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Moving a Node App from Google Compute Engine to DigitalOcean

This site can

There’s nothing like trying to deploy a minor site update and having your VM hang while SSHing 75% of the time, give up mid-build the other 25%, and then fall apart completely when you try to restart it. Since all I remember about setting up a Google Compute Engine Node instance in the first place is that it took me a while and wasn’t particularly intuitive, this seemed like a good opportunity to try a new host. I’m running a commercial Next.js site with a custom server so after browsing around DigitalOcean seemed like the best option.

And it was actually pretty painless!

Of course, it would be even quicker with a step-by-step guide so here’s a reference for my future self or anyone else who wants it.

My guide for migrating a Node app to DigitalOcean (this may vary a little depending on your site):

  1. Sign up for DigitalOcean and create a Droplet using NodeJS 1-Click App. Poking around the DigitalOcean Community questions, I ran into some talk about additional installations for production but my Droplet came with Nginx, PM2, and optional Let’s Encrypt for SSL out of the box so those discussions may be a little out of date.
  2. Add the new IPv4 address to MongoDB Atlas. DigitalOcean provides instructions for getting started with your Droplet but I wound up skipping around a bit. Since I already had a MongoDB database set up, I completely ignored their section on creating a new one. To use an existing database, just remember to log in to MongoDB Atlas and add your new IP address (using port 22) to the IP Address List under Network Access.
  3. Clone your repo. Using ssh root@0.0.0.0 (replacing the zeros with your IP address), ssh into your Droplet and clone your repo.
  4. Copy environmental variable files, assets, etc. From outside your Droplet, use scp -r /path/on/computer root@0.0.0.0:/path/on/droplet (replacing the paths and zeros) to copy any necessary files that weren’t included in the repo.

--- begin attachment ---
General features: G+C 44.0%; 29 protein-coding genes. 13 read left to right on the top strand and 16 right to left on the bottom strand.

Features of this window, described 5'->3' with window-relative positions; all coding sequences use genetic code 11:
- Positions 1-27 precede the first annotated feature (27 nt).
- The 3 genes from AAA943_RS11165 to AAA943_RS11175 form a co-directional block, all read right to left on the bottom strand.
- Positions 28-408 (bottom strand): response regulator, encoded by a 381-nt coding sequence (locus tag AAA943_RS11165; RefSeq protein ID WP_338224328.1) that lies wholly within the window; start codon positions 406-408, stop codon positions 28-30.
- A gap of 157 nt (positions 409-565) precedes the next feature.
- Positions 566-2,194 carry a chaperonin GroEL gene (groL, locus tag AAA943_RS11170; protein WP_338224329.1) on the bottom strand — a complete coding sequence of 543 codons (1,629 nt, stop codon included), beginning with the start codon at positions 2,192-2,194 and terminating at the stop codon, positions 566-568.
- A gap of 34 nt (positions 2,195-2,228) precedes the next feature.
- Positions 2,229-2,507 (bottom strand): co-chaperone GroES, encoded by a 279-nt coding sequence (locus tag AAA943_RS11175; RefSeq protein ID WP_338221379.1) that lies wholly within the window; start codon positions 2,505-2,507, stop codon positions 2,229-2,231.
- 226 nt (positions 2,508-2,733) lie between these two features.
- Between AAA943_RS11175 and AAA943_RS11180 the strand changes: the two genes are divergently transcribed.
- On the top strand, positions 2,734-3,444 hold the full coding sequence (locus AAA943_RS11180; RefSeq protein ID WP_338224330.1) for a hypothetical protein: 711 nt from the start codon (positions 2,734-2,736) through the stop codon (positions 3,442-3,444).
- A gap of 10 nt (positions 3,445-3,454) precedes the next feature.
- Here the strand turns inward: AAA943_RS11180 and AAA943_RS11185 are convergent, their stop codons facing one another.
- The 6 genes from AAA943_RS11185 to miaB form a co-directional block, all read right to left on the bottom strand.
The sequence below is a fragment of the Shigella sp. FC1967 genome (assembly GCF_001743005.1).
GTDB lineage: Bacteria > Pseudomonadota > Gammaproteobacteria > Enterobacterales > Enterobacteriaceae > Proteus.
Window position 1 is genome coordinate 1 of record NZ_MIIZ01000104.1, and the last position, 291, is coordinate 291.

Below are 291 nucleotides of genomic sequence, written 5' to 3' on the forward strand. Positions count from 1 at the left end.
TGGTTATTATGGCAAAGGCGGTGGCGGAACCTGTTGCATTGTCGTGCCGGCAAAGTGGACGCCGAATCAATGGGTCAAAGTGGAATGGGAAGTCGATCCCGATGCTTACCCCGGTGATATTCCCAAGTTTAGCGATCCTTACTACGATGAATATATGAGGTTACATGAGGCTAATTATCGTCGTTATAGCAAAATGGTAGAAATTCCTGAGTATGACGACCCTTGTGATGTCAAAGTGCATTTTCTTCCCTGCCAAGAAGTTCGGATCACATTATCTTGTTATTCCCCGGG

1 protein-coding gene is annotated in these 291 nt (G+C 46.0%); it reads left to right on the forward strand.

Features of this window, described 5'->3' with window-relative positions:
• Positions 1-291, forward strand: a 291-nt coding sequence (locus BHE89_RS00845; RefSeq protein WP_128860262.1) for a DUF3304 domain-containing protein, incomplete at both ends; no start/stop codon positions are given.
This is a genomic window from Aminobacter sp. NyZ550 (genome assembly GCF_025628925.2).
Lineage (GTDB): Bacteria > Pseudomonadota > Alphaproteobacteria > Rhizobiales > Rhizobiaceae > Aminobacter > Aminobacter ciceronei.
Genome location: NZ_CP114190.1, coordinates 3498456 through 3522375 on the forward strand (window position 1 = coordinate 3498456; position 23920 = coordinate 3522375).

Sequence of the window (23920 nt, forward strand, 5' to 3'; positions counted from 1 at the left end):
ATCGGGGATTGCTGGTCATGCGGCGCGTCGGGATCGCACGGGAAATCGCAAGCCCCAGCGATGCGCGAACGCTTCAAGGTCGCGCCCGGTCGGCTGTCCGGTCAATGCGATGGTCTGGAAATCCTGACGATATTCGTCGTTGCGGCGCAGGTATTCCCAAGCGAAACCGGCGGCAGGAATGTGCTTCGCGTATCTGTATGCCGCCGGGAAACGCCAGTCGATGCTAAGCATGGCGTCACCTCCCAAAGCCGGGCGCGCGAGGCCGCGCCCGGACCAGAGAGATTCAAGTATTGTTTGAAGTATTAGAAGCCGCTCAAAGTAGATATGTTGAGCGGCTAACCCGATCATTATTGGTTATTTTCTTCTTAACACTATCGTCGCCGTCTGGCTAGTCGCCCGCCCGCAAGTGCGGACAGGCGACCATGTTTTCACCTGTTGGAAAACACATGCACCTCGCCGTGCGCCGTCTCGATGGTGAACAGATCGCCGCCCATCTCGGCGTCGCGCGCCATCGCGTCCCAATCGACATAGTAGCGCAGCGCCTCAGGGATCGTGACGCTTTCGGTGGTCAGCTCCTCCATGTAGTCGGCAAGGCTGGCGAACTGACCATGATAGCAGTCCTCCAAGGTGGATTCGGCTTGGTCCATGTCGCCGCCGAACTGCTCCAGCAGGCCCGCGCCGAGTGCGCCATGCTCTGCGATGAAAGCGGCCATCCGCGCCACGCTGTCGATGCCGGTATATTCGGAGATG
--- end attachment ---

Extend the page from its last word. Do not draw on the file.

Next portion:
5. Start your app. Back in the Droplet, start with a good old yarn install. Then, for a Next.js site, run yarn build followed by sudo NODE_ENV=production -u nodejs pm2 start server.js to start a custom server. This is also a good time to jump back to the DigitalOcean instructions for shutting down the starter app with sudo -u nodejs pm2 delete hello and saving your PM2 process list with sudo -u nodejs pm2 save.
  6. Create an Nginx configuration. I added “read up on everything Nginx can do” to my todo list but for now I have a pretty simple config with basic asset caching in my /etc/nginx/sites-enabled/ directory. You can view the file in this Gist but keep in mind it’s pretty tailored to my SSL setup. Whether you alter my example, the DigitalOcean default, or start fresh, make sure to 1) switch the root setting to something like /root/your-site/.next/pages; for Next.js and 2) update the proxy_pass to use your app’s port (8443 in my example). Restart with sudo systemctl restart nginx.
  7. Point your domain to the new IPv4 address. How you do this will depend on your DNS host but you’ll want to complete the migration by updating your A name to point to your new IP address.

There it is in seven steps. The first run through took a bit of trial and error but hopefully this will speed things up next time.

Getting a font recommendation in before the first Friday of the month is over. Organic Peach by Prioritype is a handwritten font with a fun kind of blobby feel to it and it’s free for personal use.

Download at FontSpace or buy on Creative Fabrica.

It’s Space Time!

Space Time Font PosterA new addition to my growing collection of starry fonts (if that’s your thing too, make sure to check out Starry Night and Publicite d’epoque).